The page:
News, Culture & Society

Majority of Covid inpatients in England are NOT primarily ill with virus for first time ever

The majority of Covid patients in English hospitals are not primarily being treated for the virus for the first time in the pandemic, official statistics show.

As few as a third of inpatients are mainly sick with the virus in parts of the country, with the rest mainly receiving care for a range of other conditions, such as a broken leg or heart disease.

Experts have called for the breakdown of so-called ‘incidental’ cases to be published alongside daily Covid figures to reveal the true extent of NHS pressure.

There were 13,023 Covid patients in hospital on January 25, according to the latest NHS England figures, of which only 6,256 were primarily there for the virus (48 per cent). This share has plummeted since the emergence of the super-mild Omicron variant in late November, when three-quarters of inpatients were mainly ill with the disease. 

Professor Paul Hunter, an infectious diseases expert at the University of East Anglia, told MailOnline the figures highlighted that the worst of the pandemic was ‘certainly’ over.

He said it was ‘absolutely’ the time to start differentiating between primary and incidental Covid patients in the daily numbers.

‘I think that data should be on the dashboard, giving more information is always better than giving less. It all fits in with the observation that Omicron is more infectious but less severe.’

Cambridge University epidemiologist Raghib Ali said: ‘Ideally that kind of breakdown would be helpful… the more transparency the better.

‘When we get the daily figure of many people are in hospital with Covid, people don’t appreciate there is a much higher proportion [of non-primary Covid]… it has impact on policy response as well.’ 

The majority of Covid patients in English hospitals are not primarily being treated for the virus for the first time in the pandemic. The share of primary Covid patients has plummeted since the emergence of the super-mild Omicron variant in late November, when three-quarters of inpatients were mainly ill with the disease

The majority of Covid patients in English hospitals are not primarily being treated for the virus for the first time in the pandemic. The share of primary Covid patients has plummeted since the emergence of the super-mild Omicron variant in late November, when three-quarters of inpatients were mainly ill with the disease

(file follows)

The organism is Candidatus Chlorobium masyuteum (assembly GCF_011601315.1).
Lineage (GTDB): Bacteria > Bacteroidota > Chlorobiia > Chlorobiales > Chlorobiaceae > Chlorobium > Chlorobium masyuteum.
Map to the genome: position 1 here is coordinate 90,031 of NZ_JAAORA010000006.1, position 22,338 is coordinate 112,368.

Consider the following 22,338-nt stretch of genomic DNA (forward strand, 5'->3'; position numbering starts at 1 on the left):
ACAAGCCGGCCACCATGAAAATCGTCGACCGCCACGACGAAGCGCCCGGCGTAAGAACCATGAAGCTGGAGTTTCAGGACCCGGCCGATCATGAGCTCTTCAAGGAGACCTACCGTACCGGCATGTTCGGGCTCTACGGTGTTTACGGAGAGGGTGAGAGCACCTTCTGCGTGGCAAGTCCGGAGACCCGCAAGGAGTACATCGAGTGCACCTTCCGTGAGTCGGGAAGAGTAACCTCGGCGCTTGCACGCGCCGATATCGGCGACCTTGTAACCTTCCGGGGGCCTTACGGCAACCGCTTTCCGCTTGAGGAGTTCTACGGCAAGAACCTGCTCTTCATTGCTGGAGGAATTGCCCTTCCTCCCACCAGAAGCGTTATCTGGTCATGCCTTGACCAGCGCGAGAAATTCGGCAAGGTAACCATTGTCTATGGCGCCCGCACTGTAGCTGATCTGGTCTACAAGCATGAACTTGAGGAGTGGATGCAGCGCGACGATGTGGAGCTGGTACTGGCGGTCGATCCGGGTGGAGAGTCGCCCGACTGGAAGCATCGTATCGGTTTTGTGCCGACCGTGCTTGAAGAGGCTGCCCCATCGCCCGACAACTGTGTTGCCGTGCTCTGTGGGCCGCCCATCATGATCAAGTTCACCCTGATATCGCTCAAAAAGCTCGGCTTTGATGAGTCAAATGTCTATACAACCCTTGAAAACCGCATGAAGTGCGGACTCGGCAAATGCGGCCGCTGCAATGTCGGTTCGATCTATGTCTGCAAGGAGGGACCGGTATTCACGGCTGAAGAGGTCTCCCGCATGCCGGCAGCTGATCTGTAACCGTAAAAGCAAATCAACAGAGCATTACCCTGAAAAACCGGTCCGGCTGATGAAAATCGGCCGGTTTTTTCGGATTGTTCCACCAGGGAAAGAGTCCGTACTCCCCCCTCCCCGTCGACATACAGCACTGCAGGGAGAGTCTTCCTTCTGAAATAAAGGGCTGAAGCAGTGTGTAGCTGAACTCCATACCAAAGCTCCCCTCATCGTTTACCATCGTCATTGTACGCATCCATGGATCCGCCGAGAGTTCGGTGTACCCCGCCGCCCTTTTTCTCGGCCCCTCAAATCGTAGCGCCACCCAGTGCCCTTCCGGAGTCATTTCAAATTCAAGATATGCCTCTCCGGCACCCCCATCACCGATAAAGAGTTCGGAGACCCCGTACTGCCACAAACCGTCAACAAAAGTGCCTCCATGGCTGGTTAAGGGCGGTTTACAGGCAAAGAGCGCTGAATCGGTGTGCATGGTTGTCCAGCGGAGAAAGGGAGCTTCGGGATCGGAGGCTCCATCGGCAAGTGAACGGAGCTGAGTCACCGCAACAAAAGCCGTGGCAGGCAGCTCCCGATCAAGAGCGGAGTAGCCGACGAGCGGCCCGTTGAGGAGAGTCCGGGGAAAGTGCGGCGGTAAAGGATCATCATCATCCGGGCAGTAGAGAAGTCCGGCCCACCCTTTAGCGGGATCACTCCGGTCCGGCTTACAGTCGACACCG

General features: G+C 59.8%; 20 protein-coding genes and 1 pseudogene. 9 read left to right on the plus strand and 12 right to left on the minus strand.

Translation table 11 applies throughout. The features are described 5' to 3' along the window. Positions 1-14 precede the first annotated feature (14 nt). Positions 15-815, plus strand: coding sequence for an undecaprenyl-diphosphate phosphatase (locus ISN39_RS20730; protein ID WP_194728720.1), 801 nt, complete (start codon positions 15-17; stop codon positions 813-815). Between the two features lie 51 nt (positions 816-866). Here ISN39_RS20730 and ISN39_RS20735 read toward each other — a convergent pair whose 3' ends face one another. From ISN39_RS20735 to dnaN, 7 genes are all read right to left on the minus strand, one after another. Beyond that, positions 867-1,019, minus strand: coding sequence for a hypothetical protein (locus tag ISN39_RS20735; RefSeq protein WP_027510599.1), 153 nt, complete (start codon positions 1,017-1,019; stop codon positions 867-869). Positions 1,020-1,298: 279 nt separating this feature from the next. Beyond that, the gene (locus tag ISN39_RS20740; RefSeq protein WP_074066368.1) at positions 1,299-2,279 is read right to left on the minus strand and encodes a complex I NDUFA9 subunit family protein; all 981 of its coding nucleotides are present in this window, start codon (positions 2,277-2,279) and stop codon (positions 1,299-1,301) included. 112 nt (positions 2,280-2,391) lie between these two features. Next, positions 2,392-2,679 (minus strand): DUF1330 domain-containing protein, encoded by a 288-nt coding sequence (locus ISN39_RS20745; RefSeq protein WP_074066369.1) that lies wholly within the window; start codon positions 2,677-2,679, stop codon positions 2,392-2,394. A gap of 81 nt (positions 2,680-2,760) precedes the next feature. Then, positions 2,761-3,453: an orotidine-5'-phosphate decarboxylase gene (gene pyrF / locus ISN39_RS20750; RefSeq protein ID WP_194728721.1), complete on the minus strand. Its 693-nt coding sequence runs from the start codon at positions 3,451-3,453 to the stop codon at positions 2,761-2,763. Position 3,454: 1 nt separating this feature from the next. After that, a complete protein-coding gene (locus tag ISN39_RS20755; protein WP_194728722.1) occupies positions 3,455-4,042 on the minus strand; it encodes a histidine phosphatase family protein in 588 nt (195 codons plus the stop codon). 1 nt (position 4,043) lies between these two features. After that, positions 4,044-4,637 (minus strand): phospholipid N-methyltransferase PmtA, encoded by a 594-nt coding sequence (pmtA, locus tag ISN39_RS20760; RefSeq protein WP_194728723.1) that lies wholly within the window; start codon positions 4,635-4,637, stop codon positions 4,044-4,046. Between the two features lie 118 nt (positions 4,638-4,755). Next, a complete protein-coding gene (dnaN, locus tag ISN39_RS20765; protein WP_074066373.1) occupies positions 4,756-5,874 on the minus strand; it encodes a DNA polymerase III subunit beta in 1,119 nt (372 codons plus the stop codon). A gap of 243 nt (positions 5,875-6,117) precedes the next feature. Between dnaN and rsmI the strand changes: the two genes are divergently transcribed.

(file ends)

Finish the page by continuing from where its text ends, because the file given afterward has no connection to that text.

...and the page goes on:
here were 13,023 Covid patients in hospital on Tuesday (January 25), according to the latest NHS England figures, of which only 6,256 were primarily there for the virus, or 48 per cent

Just three of England’s seven NHS regions have more primary Covid patients than incidentals — the  North West (57 per cent), South East (55 per cent) and the North East and Yorkshire (54 per cent).  

Little over a third of inpatients are primary Covid in London (36 per cent) and the East of England (38 per cent), while in the Midlands and the South West the proportion is 46 and 49 per cent, respectively. 

Two-thirds of NHS staff consider quitting

More than two out of three NHS workers have considered quitting in the past six months, a new study suggests.

A survey of 1,000 members of the GMB union working in the health service in England found that 70% said they had thought about finding a different job, compared to 61% in a similar poll a year ago.

Half of those cited stress or pay as reasons for wanting to leave, although around one in six blamed bullying.

In the survey, delivered as evidence to the NHS Pay Review Body this week, NHS workers also reported levels of stress that were 36% higher than the average for workers across the wider economy, said the GMB.

National officer Rachel Harrison, GMB national officer, said: ‘Before the pandemic the NHS was on its knees – after two years of Covid it is close to collapse.

‘We have a staffing black hole of almost 100,000 and stress and poverty pay are set to drive thousands more out of the door.

‘Health workers have lost thousands of pounds from their pay packets in real terms during a decade of conservative mismanagement.

Hospital patients who test positive for Covid need to be isolated from those who do not have the virus, regardless of whether they are in hospital primarily for Covid or not.

Non-primary Covid patients include those who catch Covid while in hospital for a different illness and those who are admitted for another reason and happen to be incubating the virus as they arrive.